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Tuesday, April 17, 2012

Pantay Khao special birthday dish

I am thirty something years young now and for about the last 15, or so years, on my birthday, my mum makes me the same dish.  It’s one of very few food rituals that exists in our family and I guess I am little spoilt to be the recipient of this dish.  More so, special, because my mum is not the chief cook in the household – the kitchen tends to be the males’ domain for some reason, from my dad to me and my brother.  The dish that is synonymous with my birthday is a traditional Burmese dish that has been given an Anglo-Indian tweaking by my mum.  It’s called Pantay Khao Suey (pronounced parn-tay cow sway) and can best be described as a meaty curry soup enjoyed over noodles.  I have also made it a rule that this dish is not made on any of the other 364 days in the year – unless you want to celebrate my birthday twice.  As this blog of mine is in its first year, it was only right to add the recipe for Pantay Khao Suey and immortalize it forever on the internet.  This was not an easy task since neither of my parents have their recipes written down somewhere to refer to.  Instead they tend to know just what ingredients to put in and just how much of it.  So this time around I took notes and pictures – otherwise I would have to wait until next March.
For the curry paste
2 tsp x black peppercorns
2-3 x dried chilli
2 tsp x cumin seeds
2 tsp x coriander seeds
2 tsp x mustard seed
2 tsp x hing (a.k.a. asafetida available at Indian grocers)
4 tsp x tamarind extract
1 cup x water
1 tsp x salt
For the curry soup
1 kg meat, cut into thin strips (I insist on the meat being beef since Khao is pronounced “cow”, but chicken and lamb can be substituted)
2 tbsp x vegetable oil
5 x onions, diced finely
2 tbsp x garlic, crushed
3 tbsp x ginger, crushed
20 x curry leaves
1 tsp x chilli powder
1 tsp x turmeric
Water to cover
2 x 400ml cans coconut milk
Salt to taste
To serve
250g packet x thin vermicelli noodles cooked al dente (angel hair pasta is my preference)
Coriander leaves, chopped roughly
Spring onion, sliced finely
Fresh chilli, sliced finely
Fresh lime, cut into wedges
Fried garlic, thin slices of garlic deep fried till crispy
Shrimp powder, roast dried shrimp in a dry pan then grind to a powder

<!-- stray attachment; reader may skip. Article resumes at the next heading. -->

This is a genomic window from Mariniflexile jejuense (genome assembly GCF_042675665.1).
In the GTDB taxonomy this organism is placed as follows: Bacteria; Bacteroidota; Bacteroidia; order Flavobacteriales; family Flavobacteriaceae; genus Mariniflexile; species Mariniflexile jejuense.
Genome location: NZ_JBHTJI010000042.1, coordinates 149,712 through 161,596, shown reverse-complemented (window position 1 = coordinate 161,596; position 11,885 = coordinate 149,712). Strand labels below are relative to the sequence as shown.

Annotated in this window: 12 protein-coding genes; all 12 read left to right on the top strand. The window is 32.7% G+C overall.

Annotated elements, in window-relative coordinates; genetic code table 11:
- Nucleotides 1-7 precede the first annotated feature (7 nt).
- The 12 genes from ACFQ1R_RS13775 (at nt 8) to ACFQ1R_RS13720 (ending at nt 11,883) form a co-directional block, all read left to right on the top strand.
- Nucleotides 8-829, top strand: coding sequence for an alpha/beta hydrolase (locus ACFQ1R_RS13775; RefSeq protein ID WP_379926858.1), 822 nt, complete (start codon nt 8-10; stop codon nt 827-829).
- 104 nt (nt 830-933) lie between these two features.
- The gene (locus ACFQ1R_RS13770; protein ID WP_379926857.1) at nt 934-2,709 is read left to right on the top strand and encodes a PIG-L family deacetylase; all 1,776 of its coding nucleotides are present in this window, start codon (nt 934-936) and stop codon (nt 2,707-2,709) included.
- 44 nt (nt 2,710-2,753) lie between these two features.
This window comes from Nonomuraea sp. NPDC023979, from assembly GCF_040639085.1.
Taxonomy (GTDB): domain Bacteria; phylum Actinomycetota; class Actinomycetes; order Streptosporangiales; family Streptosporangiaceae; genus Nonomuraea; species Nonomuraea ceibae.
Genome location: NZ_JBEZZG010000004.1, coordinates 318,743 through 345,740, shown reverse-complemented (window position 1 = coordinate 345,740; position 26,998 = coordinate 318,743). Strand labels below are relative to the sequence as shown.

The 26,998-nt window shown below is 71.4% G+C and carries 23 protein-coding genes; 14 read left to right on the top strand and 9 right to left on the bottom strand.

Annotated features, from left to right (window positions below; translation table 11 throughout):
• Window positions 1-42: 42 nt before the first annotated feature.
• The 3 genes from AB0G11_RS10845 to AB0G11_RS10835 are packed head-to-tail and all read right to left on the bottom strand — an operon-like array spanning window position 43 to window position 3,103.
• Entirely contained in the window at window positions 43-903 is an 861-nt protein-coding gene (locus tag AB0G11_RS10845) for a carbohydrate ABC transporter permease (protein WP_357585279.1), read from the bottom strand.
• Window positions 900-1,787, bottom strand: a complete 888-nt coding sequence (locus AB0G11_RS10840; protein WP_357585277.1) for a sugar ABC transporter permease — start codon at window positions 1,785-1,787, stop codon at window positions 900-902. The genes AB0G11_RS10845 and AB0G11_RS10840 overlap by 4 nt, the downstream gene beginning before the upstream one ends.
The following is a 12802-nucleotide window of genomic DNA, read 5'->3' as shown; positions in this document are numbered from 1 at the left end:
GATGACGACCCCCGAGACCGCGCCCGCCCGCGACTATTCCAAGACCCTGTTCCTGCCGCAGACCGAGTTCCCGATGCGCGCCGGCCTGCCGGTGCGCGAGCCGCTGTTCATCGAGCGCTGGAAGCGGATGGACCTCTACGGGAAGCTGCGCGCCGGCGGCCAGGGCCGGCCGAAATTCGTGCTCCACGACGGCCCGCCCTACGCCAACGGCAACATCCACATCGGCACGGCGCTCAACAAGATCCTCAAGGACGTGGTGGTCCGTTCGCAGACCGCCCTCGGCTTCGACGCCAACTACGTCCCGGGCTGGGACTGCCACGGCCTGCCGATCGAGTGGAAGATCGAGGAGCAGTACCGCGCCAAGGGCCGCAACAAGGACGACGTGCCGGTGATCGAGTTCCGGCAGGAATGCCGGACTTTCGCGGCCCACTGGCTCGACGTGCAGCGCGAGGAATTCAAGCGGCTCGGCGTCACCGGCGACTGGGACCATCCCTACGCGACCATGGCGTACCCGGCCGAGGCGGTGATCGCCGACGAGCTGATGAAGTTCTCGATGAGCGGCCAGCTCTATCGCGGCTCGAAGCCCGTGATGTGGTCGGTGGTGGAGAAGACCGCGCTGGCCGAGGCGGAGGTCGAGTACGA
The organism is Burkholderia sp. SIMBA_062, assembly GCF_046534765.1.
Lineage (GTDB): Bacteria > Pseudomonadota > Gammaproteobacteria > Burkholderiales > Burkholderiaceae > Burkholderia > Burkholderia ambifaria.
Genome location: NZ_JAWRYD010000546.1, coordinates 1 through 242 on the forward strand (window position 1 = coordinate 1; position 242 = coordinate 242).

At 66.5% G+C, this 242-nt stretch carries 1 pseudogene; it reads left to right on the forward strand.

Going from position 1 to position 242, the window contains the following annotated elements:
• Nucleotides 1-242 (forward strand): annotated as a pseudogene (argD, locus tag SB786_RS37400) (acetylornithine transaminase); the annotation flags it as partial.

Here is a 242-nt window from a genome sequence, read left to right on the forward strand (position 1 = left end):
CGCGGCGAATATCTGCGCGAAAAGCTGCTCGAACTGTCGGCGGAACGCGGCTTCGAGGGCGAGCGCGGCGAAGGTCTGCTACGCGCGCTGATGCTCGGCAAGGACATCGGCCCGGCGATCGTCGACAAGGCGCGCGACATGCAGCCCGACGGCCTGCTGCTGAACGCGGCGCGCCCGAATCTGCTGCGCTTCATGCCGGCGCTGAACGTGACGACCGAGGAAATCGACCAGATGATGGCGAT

Roasted noodles, break noodles into 2 inch lengths and dry roast noodles in a pan
For the paste grind all the whole spices and mix with the tamarind paste
Dissolve the salt in the water and stir through the spice mixture  
 Make a second paste in bowl combining the crushed ginger and garlic
Keep both aside while you start the cooking process
Heat oil in a heavy pot then add onion and fry gently until soft and golden
Stir in the garlic, ginger and curry leaves, and fry for 2 minutes until fragrant
Now add the chilli and turmeric powders followed by the curry paste mixture
Stir to combine then add the strips of meat and turn to coat with the spices

At this point check the seasoning and add extra salt if required
Add enough warm water to cover the meat and bring to the boil
Lower heat, cover pot with a lid and simmer for 30 minutes
Stir in the coconut milk and cook on low heat for a further 10 minutes
Adjust the consistency of the liquid adding extra water if you prefer a thinner soup

Serve the curry soup into bowls of cooked noodles

Sprinkle generously with your choice of garnishes – this is the best part and what sets Pantay Khao Suey apart from any other curry soup dishes, as you get to control the end flavour your own soup. 

 Now this is what a well garnished bowl of Pantay Khao Suey is supposed to look like - a little bit of everything - oh so delicious.

There was a festive group of family and friends who came to celebrate my birthday that night.  I think it was the largest group that my mum catered for. So here we go with some happy snaps of some of them enjoying a bowl of Pantay Khao Suey - made my mum's way.

"Recently I was dining at Laksame in the city and noticed a Khao Suey on their menu.  The dish tastes completely different to my mum's as it is based on a Thai Red Curry broth.  Nevertheless it was exceptionally good and I knew I had to try to make it at home.  Check out my recipe for Khao Suey Gai."


Anonymous said...

It reminds me of my own recipe.
I was just chatting with my daughter and she said, "I like your recipe Mamma".
I love trying out knew recipes but if I dont have the ingredients I substitute or leave it out. Turns out good and everyone enjoys and will ask for my recipe.
Thank you for sharing.
God Bless.

Anonymous said...

I just came across your blog. Khao Suey is our family's special dish too...but I havent come across Pantay Khao Suey so it was nice reading about it. My mum was Anglo Indian too and she learnt this from her best friend who was Anglo Burmese- way back in the 1950s!